The US presidential rivals have begun campaigning in earnest, as a new opinion poll put Republican John McCain ahead of Democrat Barack Obama.
Fresh from being nominated at their party conventions, the two men are now gearing up for the 4 November poll.
A USA Today-Gallup poll put Mr McCain ahead for the first time in months.
Candidates often see a bounce in the polls after the conventions but Mr McCain's choice of Sarah Palin as running mate is being seen as key.
Mr McCain has tried to strike a balance between distancing himself from an unpopular presidency and rallying the party's conservative base.
Mrs Palin wowed the Republican convention crowd with her speech, helping to re-energise his campaign.
Mr McCain said that "the electricity has been incredible" at rallies ever since he invited the Alaskan governor to join his ticket.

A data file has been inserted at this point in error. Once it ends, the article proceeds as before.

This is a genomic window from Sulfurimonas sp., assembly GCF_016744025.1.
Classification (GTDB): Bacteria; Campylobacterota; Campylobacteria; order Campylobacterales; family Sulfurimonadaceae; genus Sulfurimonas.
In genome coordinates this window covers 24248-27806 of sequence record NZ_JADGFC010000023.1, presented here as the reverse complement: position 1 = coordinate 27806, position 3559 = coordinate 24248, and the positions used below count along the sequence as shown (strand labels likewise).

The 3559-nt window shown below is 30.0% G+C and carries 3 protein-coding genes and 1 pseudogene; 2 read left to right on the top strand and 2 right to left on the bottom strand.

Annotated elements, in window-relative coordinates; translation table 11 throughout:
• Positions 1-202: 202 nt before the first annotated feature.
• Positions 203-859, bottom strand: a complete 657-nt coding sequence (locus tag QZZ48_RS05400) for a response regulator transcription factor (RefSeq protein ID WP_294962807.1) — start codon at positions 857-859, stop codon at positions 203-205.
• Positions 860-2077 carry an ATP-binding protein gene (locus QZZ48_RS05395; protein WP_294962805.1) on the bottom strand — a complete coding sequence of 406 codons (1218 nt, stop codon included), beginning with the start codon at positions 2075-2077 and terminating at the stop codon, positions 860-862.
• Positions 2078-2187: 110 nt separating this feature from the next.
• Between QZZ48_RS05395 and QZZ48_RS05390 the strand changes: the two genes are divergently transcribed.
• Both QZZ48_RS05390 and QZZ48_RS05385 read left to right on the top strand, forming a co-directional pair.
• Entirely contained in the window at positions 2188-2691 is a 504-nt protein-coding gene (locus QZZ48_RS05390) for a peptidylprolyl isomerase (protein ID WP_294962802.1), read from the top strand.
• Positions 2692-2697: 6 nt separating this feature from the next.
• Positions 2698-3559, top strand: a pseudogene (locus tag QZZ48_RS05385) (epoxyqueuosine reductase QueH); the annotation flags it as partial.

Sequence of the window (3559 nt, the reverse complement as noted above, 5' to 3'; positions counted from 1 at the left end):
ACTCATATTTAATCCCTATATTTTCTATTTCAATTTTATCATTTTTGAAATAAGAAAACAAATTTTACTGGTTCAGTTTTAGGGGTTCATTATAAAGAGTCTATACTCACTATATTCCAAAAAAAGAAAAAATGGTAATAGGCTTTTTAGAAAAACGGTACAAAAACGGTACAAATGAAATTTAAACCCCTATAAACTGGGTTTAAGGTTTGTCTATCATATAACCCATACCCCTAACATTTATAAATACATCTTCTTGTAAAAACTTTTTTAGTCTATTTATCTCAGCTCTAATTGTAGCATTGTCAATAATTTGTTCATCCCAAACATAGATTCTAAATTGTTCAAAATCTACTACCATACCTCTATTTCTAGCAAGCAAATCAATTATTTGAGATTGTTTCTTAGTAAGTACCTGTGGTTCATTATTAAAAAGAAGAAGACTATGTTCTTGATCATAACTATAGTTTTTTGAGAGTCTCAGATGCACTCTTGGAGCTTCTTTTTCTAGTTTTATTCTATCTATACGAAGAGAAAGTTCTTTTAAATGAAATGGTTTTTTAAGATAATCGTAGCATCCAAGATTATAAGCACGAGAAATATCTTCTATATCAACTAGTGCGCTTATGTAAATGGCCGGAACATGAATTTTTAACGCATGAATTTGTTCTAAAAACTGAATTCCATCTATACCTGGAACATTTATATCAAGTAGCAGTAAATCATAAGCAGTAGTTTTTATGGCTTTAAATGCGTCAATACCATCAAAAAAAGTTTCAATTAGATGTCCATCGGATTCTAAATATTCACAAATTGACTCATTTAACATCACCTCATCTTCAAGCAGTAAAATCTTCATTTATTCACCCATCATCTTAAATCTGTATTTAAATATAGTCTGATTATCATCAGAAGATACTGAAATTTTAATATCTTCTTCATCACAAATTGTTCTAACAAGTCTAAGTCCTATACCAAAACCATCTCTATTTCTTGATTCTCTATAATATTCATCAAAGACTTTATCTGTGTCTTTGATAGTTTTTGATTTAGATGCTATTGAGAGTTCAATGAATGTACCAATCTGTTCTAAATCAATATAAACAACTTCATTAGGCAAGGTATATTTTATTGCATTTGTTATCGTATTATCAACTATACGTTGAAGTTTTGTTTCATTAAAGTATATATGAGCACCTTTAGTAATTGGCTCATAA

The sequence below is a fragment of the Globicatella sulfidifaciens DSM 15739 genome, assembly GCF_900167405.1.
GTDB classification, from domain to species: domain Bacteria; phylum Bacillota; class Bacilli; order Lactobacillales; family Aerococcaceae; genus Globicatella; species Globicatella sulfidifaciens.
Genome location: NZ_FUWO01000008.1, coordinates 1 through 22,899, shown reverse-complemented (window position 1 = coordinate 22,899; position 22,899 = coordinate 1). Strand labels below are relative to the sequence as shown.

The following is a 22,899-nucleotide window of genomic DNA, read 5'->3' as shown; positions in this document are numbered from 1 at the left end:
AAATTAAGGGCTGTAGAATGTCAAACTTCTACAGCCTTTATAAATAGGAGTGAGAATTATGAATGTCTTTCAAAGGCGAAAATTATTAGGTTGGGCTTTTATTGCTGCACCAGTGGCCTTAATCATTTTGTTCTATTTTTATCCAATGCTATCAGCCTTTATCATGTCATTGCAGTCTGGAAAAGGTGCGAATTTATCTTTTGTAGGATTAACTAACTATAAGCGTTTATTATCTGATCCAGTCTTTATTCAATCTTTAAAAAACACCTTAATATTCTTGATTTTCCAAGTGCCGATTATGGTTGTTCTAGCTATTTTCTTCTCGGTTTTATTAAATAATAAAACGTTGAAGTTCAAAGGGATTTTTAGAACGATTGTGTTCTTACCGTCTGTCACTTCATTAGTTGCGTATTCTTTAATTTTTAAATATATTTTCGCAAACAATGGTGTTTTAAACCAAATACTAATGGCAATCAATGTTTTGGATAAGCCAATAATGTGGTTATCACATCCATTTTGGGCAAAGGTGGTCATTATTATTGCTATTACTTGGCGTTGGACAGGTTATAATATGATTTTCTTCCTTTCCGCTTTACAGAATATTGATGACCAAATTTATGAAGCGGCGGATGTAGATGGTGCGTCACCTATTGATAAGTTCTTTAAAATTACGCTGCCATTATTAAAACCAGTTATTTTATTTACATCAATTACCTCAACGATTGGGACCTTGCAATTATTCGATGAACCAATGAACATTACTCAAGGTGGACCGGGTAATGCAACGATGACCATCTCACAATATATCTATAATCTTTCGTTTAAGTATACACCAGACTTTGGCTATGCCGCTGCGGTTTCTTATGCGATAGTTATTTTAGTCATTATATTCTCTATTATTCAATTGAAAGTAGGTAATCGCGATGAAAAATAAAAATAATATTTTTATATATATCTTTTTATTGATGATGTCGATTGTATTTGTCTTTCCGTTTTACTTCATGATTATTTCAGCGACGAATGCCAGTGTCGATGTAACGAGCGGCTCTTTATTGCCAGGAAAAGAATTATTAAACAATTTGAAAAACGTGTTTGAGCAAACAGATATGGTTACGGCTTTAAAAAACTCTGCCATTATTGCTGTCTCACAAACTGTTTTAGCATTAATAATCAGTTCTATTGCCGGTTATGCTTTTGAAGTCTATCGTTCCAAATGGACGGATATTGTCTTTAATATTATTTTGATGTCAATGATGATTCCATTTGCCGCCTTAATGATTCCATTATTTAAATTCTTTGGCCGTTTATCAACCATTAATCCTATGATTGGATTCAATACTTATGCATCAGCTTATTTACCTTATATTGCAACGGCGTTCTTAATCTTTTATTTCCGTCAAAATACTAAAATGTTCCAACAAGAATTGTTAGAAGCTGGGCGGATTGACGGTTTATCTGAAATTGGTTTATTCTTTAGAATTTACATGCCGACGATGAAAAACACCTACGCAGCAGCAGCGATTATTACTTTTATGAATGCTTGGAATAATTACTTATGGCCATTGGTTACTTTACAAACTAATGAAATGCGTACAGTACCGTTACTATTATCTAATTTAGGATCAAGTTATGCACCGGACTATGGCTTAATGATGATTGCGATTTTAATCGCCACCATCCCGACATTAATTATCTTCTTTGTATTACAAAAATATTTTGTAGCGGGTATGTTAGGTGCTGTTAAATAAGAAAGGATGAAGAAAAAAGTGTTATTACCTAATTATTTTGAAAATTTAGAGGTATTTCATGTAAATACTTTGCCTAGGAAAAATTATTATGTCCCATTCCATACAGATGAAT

"She has excited people all over the country. I would love to say it was all because of the charisma of John McCain, but it is not," he told CBS on Sunday.
The USA Today-Gallup poll, which was released on Sunday, showed Mr McCain leading Mr Obama by four percentage points, 50 to 46.
A USA Today poll taken before the Republican convention showed Mr McCain trailing Mr Obama by seven points.
The latest poll had a margin of error of plus or minus three percentage points.
The results of a Reuters/Zogby poll, also released over the weekend, gave Mr McCain the edge, with 50 percentage points to 46.
The Rasmussen Reports daily Presidential Tracking Poll showed John McCain with a one-point lead.
Mr McCain and Mrs Palin are scheduled to be in Missouri on Monday.
Mr Obama is campaigning in the crucial swing state of Michigan. His vice-president, Joe Biden, was appearing in Wisconsin and Iowa, while Hillary Clinton is on the campaign trail in Florida.
Despite the frenetic pace of the presidential race, the candidates will stop campaigning on Thursday to appear together in New York on the anniversary of the 11 September 2001 attacks.
They said they would put aside politics to honour the memory of the nearly 3,000 people who died.